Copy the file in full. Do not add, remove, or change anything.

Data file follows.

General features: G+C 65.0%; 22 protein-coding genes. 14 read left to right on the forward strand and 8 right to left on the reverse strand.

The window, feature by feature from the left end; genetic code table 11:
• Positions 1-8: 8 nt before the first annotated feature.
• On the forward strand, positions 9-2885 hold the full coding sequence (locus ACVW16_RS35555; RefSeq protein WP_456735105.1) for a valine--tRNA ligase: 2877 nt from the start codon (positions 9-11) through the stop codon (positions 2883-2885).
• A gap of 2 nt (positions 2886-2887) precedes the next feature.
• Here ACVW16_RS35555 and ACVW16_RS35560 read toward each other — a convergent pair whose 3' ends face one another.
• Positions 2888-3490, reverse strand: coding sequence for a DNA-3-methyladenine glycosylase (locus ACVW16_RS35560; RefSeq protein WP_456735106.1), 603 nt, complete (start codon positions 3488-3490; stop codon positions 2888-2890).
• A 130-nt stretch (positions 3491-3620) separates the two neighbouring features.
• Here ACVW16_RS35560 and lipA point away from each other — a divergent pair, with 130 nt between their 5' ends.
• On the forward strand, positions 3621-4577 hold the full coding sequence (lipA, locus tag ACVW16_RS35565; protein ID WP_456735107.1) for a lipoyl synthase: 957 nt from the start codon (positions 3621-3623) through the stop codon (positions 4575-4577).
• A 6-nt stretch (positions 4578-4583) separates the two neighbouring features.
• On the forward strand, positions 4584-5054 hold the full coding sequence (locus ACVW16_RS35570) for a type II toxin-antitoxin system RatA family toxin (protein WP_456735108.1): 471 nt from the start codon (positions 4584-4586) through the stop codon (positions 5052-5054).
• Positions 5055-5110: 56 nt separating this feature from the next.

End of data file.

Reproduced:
General features: G+C 65.0%; 22 protein-coding genes. 14 read left to right on the forward strand and 8 right to left on the reverse strand.

The window, feature by feature from the left end; genetic code table 11:
• Positions 1-8: 8 nt before the first annotated feature.
• On the forward strand, positions 9-2885 hold the full coding sequence (locus ACVW16_RS35555; RefSeq protein WP_456735105.1) for a valine--tRNA ligase: 2877 nt from the start codon (positions 9-11) through the stop codon (positions 2883-2885).
• A gap of 2 nt (positions 2886-2887) precedes the next feature.
• Here ACVW16_RS35555 and ACVW16_RS35560 read toward each other — a convergent pair whose 3' ends face one another.
• Positions 2888-3490, reverse strand: coding sequence for a DNA-3-methyladenine glycosylase (locus ACVW16_RS35560; RefSeq protein WP_456735106.1), 603 nt, complete (start codon positions 3488-3490; stop codon positions 2888-2890).
• A 130-nt stretch (positions 3491-3620) separates the two neighbouring features.
• Here ACVW16_RS35560 and lipA point away from each other — a divergent pair, with 130 nt between their 5' ends.
• On the forward strand, positions 3621-4577 hold the full coding sequence (lipA, locus tag ACVW16_RS35565; protein ID WP_456735107.1) for a lipoyl synthase: 957 nt from the start codon (positions 3621-3623) through the stop codon (positions 4575-4577).
• A 6-nt stretch (positions 4578-4583) separates the two neighbouring features.
• On the forward strand, positions 4584-5054 hold the full coding sequence (locus ACVW16_RS35570) for a type II toxin-antitoxin system RatA family toxin (protein WP_456735108.1): 471 nt from the start codon (positions 4584-4586) through the stop codon (positions 5052-5054).
• Positions 5055-5110: 56 nt separating this feature from the next.